(Or: actually completing your first book)

“I know I have this book in me. If I could only…” Find the time, get down to it, organize myself, and so on. The excuses are as numerous as the numbers of unwritten books out there.

We asked several of our authors what they did to complete that first book. Published many times over, authors Michelle Leighton, Barbara Freethy, Hugh Howey, Alison Brennan, and Phyllis Smallman, and Olivia Cunning are as different as romance and sci-fi fantasy. But they all share one important feature: there was a time when they hadn’t completed a single book.

Here are their answers, unadulterated but for the odd spelling or punctuation correction. (Hey they’re authors, not editors!)


Tip 1: Write something – anything – every single day.

Michelle Leighton: I worked on it every single day until it was finished. Even if it was to type only a few words or jot down some notes on a piece of paper, I thought about it and worked toward completing it in some way every day.  And, for the most part, I do that even to this day.  I might not actually type every day, or even make notes, but I think about my story several times throughout each day, regardless.  I think of the characters and what they’re like.  I think of the plot and where it might be going.  I think of some interesting dialogue I’d like to add and where it might go.  To me, a book is almost like a living thing.  Like a friend.  I pay it some attention every day so that it doesn’t become a neglected stranger.  I hold it close until I type those last words.  And usually, like a friend, they stick with me long past the end.

Michelle writes romance, and paranormal romance. Check it out!

Tip 2: Get the help of an avid reader.

Hugh Howey: I know what it’s like to finish a book and not see it to completion. I did that for almost twenty years, on and off. I started dozens of books and soon abandoned them. Two things helped me see that first manuscript to completion. First, I developed a habit of writing every day without the pressure of finishing a novel. In my case, it was as a book reviewer for a major website. But blogging every day, writing in a journal, or working on short stories are other ways to develop this routine. Writing needs to be a habit in order to be successful. It can’t be something you pick up and set down now and then. It has to be daily, even if it’s only for half an hour.

The second thing I did was invite my wife into the process. Every day, I gave her pages to read. Her insistence to know what happened next drove me to make up what happened next! You could also publish your rough draft online as you write it if you need encouragement. I still post sample chapters as I write my work in progress. I find the feedback and support from my readership motivates me to write more and write well. It’s easy to get frustrated if you tackle this all on your own.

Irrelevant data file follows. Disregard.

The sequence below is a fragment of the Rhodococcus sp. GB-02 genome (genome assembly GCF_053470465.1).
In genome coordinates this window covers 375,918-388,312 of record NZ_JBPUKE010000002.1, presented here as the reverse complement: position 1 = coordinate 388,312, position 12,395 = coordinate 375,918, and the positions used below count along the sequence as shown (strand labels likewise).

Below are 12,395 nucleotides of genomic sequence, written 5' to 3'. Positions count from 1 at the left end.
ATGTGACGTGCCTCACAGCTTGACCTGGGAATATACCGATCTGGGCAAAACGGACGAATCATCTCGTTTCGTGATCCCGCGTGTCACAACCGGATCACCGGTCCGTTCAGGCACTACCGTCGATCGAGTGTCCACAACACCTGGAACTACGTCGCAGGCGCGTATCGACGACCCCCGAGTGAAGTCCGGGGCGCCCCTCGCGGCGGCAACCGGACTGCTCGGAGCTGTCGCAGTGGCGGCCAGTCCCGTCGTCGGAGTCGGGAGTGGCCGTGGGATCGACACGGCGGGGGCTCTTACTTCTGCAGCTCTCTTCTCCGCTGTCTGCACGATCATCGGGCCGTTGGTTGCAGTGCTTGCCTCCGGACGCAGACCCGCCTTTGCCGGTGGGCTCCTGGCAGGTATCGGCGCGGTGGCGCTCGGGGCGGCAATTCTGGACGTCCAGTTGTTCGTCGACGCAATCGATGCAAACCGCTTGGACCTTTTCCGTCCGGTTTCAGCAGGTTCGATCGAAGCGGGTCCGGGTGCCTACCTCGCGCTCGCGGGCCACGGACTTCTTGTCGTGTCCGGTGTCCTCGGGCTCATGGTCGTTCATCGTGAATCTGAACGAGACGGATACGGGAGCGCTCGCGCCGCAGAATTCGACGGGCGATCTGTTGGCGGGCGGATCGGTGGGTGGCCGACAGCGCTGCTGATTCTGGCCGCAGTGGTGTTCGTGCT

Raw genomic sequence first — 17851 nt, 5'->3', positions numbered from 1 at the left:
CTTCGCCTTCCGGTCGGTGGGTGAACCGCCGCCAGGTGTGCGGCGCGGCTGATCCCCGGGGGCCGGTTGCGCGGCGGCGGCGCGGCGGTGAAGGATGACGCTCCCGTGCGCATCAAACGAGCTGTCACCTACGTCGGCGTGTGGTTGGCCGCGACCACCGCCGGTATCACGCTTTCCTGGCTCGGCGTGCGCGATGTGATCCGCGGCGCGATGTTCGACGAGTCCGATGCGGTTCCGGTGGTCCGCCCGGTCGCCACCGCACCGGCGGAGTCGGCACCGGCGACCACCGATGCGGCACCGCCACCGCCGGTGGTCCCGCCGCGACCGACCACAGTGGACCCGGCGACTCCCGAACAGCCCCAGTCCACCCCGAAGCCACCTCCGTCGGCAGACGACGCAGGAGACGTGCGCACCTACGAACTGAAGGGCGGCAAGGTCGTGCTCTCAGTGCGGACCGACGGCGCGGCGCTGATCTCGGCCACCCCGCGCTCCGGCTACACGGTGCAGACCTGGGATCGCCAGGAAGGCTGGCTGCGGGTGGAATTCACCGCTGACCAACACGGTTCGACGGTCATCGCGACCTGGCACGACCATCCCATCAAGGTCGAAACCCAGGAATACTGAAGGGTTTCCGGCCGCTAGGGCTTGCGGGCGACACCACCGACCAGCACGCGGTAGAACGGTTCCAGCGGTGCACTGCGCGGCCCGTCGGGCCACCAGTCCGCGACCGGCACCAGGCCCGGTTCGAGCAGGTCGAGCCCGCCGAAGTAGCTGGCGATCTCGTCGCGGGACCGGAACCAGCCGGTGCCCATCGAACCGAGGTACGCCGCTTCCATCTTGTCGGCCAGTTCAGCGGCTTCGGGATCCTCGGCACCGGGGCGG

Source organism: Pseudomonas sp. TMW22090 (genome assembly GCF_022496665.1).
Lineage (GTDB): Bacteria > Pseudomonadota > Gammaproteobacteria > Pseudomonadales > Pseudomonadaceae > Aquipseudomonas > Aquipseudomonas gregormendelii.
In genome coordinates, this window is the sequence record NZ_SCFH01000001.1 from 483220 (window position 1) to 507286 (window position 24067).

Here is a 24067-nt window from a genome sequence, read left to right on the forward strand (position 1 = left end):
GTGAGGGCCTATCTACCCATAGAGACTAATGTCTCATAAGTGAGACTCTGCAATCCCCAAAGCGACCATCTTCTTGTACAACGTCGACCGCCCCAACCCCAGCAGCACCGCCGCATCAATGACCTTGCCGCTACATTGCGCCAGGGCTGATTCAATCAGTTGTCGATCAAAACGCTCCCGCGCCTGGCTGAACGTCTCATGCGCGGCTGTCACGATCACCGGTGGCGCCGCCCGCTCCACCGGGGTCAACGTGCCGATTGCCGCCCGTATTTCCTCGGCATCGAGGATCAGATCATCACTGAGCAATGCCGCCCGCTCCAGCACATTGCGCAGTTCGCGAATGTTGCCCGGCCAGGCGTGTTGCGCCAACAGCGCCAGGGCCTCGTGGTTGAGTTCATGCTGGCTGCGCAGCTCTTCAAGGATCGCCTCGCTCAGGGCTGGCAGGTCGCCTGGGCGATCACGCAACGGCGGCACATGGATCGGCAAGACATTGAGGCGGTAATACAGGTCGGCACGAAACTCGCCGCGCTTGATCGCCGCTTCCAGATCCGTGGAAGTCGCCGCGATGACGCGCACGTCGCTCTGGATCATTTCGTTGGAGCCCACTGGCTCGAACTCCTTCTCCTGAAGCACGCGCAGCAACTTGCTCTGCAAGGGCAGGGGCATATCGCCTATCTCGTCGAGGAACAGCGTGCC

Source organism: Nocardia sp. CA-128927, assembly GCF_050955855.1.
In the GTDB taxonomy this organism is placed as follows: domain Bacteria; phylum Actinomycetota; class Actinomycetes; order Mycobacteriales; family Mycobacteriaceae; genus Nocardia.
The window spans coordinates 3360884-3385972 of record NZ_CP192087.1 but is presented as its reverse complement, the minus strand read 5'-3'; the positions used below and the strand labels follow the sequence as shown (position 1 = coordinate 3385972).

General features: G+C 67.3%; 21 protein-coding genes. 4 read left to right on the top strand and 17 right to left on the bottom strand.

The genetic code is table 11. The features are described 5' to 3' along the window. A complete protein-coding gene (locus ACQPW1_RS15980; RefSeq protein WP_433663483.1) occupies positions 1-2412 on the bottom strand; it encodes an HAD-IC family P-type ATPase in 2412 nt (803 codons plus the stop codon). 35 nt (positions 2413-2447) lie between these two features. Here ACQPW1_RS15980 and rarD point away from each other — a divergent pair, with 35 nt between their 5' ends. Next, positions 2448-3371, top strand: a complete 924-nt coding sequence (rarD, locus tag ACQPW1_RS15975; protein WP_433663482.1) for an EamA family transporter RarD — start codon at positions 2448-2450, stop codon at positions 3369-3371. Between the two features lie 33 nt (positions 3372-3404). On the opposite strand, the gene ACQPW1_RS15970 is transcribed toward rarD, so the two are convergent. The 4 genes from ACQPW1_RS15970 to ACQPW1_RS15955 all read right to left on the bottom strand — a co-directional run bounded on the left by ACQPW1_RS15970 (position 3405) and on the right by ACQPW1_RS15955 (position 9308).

Hugh writes fantasy. Read his work here!


Tip 3: Have faith in your story, and writer through the doubt.

Barbara Freethy: Keep writing! There comes a point in every novel where the writer becomes plagued with doubts about the story, the characters, the plot, the tone, everything! But you have to write through those days. You have to keep the faith in the story and know that you will have plenty of opportunities to make changes and rewrite once you finish the book.

Barbara is a romance writer. Here are the finished products.


Tip 4: Make a commitment to yourself to finish. And then finish.

Alison Brennan: Like many writers, I had many beginnings and no endings. In fact, I started well over 100 books and never finished any of them until after I turned 30. I had a career, a husband, and kids and it seemed that ever new idea was better than the last, so I dumped whatever project I was working on and started something new.

I had to make the commitment to finish one of the many books I’d started. It’s not something that anyone can make you do–honestly, no one cares if you get published except YOU. So I had to be at the right place mentally to make a personal commitment to finish a book. Once I typed “THE END,” I knew I could do it again. And again.

Because I had a full-time job and young kids (when I started seriously writing I had three; I now have five) I had to set aside time every day to write. I wrote every night after the kids went to bed. Every night. I gave up television for three years. (I love television; this was a big sacrifice!) I wrote from 9 pm to midnight six days a week. That was the only way I could finish one book and start another. It worked. In two years I had completed five books full-length novels. I sold my fifth book to Ballantine.

Alison writes crime fiction, mysteries, romantic suspense and more. Here is some of her finished work.


Tip 5: Sit down and write. There’s no getting around that.

Phyllis Smallman: The most important components in taking a book from idea to a finished product is desire and persistence.  Talent is worth nothing if you don’t begin and only determination will take you from the beginning to the end. Intelligence and ability abound but it is the person who sits down and actually writes who will succeed.

Phyllis is a mystery writer. Here is her finished work.


Tip 6: Treat writing as if it were your job. Do it every day.

Olivia Cunning: I treated writing as my job. Butt in chair. Fingers on keyboard. Dazed and confused look on my face. Lots of clock checking. I also had my eyes on the prize. Publication. That first completed book is locked in a drawer somewhere. I was 19 when I wrote it. It was atrocious. But I finished it. I’ve since finished writing books that are actually good. Go, me!

 Olivia writes erotic romance. Here are some of her finished books.

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